Magor-missabib, that is, fear and terror on all sides. And it came to pass on the morrow,.... After the prophet was put into the stocks; so that he was there all night:

that Pashur brought forth Jeremiah out of the stocks; either to bring him before the priests, or the sanhedrim, to be examined; or in order to dismiss him, being either admonished by his friends, or convicted in his own conscience that he had done a wrong thing;

then said Jeremiah unto him; when he had brought him out, not being at all intimidated by him, and having a word from the Lord for him:

the Lord hath not called thy name Pashur; which, according to Jerom, signifies "blackness of mouth"; and, according to others, "diffusing paleness"; one that terrified others, and made their faces look pale; but now it should be otherwise, and he himself should be filled with terror, and have paleness of thee: but, according to a late etymologist, it signifies one abounding or "increased in liberty" (x), who in a little time would become a captive; for it is not suggested hereby that he should no more be called by this name, but that he should be in a condition which would not answer to it, but to another, as follows:

but Magormissabib; or, "fear round about"; signifying that terrors should be all around him, and he in the utmost fright and consternation. The Septuagint version renders it "one removing"; changing from place to place; that is, going into captivity; a stranger and wanderer, as the Syriac version. The Targum is,

"but there shall be gathered together against thee those that kill with the sword round about;''

meaning the Chaldeans, which would make him a "Magormissabib".

(x) "abundantiam", & liberum sonat", Hiller. Onomast. Sacr. p. 302. Paschchur, "auctus libertate", ib. p. 904.

And it came to pass on the morrow, that Pashur brought forth Jeremiah out of the stocks. Then said Jeremiah unto him, The LORD hath not called thy name Pashur, but Magormissabib.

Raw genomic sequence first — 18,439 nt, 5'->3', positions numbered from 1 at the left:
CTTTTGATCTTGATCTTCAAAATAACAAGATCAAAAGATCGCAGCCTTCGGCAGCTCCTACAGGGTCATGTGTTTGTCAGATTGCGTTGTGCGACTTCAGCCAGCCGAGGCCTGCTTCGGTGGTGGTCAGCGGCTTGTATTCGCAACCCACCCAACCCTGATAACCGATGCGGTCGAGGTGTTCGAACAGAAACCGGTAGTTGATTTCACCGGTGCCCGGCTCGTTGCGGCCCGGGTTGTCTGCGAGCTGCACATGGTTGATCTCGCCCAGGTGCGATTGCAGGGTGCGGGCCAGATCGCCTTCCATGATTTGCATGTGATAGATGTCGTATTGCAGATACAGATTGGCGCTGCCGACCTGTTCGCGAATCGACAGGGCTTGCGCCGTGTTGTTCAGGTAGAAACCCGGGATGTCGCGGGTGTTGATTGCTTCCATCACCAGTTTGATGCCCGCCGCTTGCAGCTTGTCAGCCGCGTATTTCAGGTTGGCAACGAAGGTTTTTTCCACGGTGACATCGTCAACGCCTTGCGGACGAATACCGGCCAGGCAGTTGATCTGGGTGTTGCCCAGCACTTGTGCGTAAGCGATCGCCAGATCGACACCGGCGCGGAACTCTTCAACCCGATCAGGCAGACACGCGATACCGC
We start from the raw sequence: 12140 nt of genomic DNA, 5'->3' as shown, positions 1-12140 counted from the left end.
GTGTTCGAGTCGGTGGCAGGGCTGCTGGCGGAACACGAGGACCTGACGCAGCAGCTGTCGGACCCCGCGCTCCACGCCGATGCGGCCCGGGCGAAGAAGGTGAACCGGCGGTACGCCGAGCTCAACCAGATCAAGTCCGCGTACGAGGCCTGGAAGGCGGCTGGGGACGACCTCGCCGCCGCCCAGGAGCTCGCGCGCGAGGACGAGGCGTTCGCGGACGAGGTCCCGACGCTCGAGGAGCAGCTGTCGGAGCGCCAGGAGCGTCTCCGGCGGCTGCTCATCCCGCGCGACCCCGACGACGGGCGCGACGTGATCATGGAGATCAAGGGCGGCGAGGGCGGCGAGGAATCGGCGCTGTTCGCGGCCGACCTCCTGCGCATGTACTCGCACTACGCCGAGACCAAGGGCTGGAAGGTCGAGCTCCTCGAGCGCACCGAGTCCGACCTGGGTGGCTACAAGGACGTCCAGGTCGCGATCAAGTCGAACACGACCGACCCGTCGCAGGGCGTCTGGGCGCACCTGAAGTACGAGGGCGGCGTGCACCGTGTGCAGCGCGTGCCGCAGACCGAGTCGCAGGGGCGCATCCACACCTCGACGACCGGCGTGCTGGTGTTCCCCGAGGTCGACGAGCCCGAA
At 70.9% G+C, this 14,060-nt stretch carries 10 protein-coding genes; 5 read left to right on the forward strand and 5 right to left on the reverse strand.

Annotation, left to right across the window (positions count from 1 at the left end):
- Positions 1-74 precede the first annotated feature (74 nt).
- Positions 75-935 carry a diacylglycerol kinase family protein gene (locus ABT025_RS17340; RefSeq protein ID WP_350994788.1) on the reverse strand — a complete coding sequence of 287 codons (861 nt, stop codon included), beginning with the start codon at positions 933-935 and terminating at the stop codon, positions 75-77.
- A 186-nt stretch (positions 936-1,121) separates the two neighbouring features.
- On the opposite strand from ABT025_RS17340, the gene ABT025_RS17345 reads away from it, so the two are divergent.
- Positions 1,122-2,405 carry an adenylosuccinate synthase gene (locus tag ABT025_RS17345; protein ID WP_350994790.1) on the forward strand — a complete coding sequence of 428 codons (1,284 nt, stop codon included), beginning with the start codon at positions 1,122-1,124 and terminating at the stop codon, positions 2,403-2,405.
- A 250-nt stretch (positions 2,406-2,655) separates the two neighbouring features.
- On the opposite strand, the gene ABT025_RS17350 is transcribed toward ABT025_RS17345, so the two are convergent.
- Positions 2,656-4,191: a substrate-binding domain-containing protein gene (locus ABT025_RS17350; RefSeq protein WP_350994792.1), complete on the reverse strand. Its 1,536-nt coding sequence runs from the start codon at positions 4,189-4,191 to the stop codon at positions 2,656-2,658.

3. Magor-missabib] meaning, terror on every side. The LXX wrongly render, foreigner, obtaining this sense from the fact that the Hebrew roots for terror and sojourn in a foreign country are identical in form. The name is to be significant of his fate, which doubtless was to go into exile with Jehoiachin, as well as of the consternation of himself and his friends at the failure of their policy of reliance on Egypt against Chaldaea. For the expression cp. Jeremiah 20:10, Jeremiah 6:25, Jeremiah 46:5, Jeremiah 49:29; Lamentations 2:22, and for the protest on the part of the prophet cp. Isaiah 22:15 ff.; Amos 7:10 ff; Acts 16:37.Verse 3. - Symbolic change of name. Not... Pashur, but Magor-missabib; i.e. terror on every side. There is probably no allusion to the (by no means obvious) etymology of Pashur. Jeremiah simply means to say that Pashur would one day become an object of general horror (see on ver. 10). In Jeremiah 19:6-13 the threatened punishment is given again at large, and that in two strophes or series of ideas, which explain the emblematical act with the pitcher. The first series, Jeremiah 19:6-9, is introduced by בּקּותי, which intimates the meaning of the pitcher; and the other, Jeremiah 19:10-13, is bound up with the breaking of the pitcher. But both series are, Jeremiah 19:6, opened by the mention of the locality of the act. As Jeremiah 19:5 was but an expansion of Jeremiah 7:31, so Jeremiah 19:6 is a literal repetition of Jeremiah 7:32. The valley of Benhinnom, with its places for abominable sacrifices (תּפת, see on Jeremiah 7:32), shall in the future be called Valley of Slaughter; i.e., at the judgment on Jerusalem it will be the place where the inhabitants of Jerusalem and Judah will be slain by the enemy. There God will make void (בּקּותי, playing on בּקבּק), i.e., bring to nothing; for what is poured out comes to nothing; cf. Isaiah 19:3. There they shall fall by the sword in such numbers that their corpses shall be food for the beasts of prey (cf. Jeremiah 7:33), and the city of Jerusalem shall be frightfully ravaged (Jeremiah 19:8, cf. Jeremiah 18:16; Jeremiah 25:9, etc.). מכּתה (plural form of suffix without Jod; cf. Ew. 258, a), the wounds she has received. - In Jeremiah 19:9 is added yet another item to complete the awful picture, the terrible famine during the siege, partly taken from the words of Deuteronomy 28:53. and Leviticus 26:29. That this appalling misery did actually come about during the last siege by the Chaldeans, we learn from Lamentations 4:10. - The second series, Jeremiah 19:10-13, is introduced by the act of breaking the pitcher. This happens before the eyes of the elders who have accompanied Jeremiah thither: to them the explanatory word of the Lord is addressed. As the earthen pitcher, so shall Jerusalem - people and city - be broken to pieces; and that irremediably. This is implied in: as one breaks a potter's vessel, etc. (הרפה for הרפא). The next clause: and in Tophet they shall bury, etc., is omitted by the lxx as a repetition from Jeremiah 7:32, and is object to by Ew., Hitz., and Graf, as not being in keeping with its context. Ew. proposes to insert it before "as one breaketh;" but this transposition only obscures the meaning of the clause. It connects very suitably with the idea of the incurable breaking in sunder. Because the breaking up of Jerusalem and its inhabitants shall be incurable, shall be like the breaking of a pitcher dashed into countless fragments, therefore there will be lack of room in Jerusalem to bury the dead, and the unclean places of Tophet will need to be used for that purpose. With this the further thought of Jeremiah 19:12 and Jeremiah 19:13 connects simply and suitably. Thus (as had been said at Jeremiah 19:11) will I do unto this place and its inhabitants, ולתת, and that to make the city as Tophet, i.e., not "a mass of sherds and rubbish, as Tophet now is" (Graf); for neither was Tophet then a rubbish-heap, nor did it so become by the breaking of the pitcher. But Josiah had turned all the place of Tophet in the valley of Benhinnom into an unclean region (2 Kings 23:10). All Jerusalem shall become an unclean place like Tophet. This is put in so many words in Jeremiah 19:13 : The houses of Jerusalem shall become unclean like the place Tophet, namely, all houses on whose roofs idolatry has been practised. The construction of הטּמאים causes some difficulty. The position of the word at the end disfavours our connecting it with the subject בּתּי, and so does the article, which does not countenance its being taken as predicate. To get rid of the article, J. D. Mich. and Ew. sought to change the reading into תּפתּה טמאים, after Isaiah 30:33. But תּפתּה means a Tophet-like place, not Tophet itself, and so gives no meaning to the purpose. No other course is open than to join the word with "the place Tophet:" like the place Tophet, which is unclean. The plural would then be explained less from the collective force of מקום than from regard to the plural subject. "All the houses" opens a supplementary definition of the subject: as concerning all houses; cf. Ew. 310, a. On the worship of the stars by sacrifice on the housetops, transplanted by Manasseh to Jerusalem, see the expos. of Zephaniah 1:5 and 2 Kings 21:3. 'והסּך, coinciding literally with Jeremiah 7:18; the inf. absol. being attached to the verb. finit. of the former clause (Ew. 351, c.). - Thus far the word of the Lord to Jeremiah, which he was to proclaim in the valley of Benhinnom. - The execution of the divine commission is, as being a matter of course, not expressly recounted, but is implied in Jeremiah 19:14 as having taken place.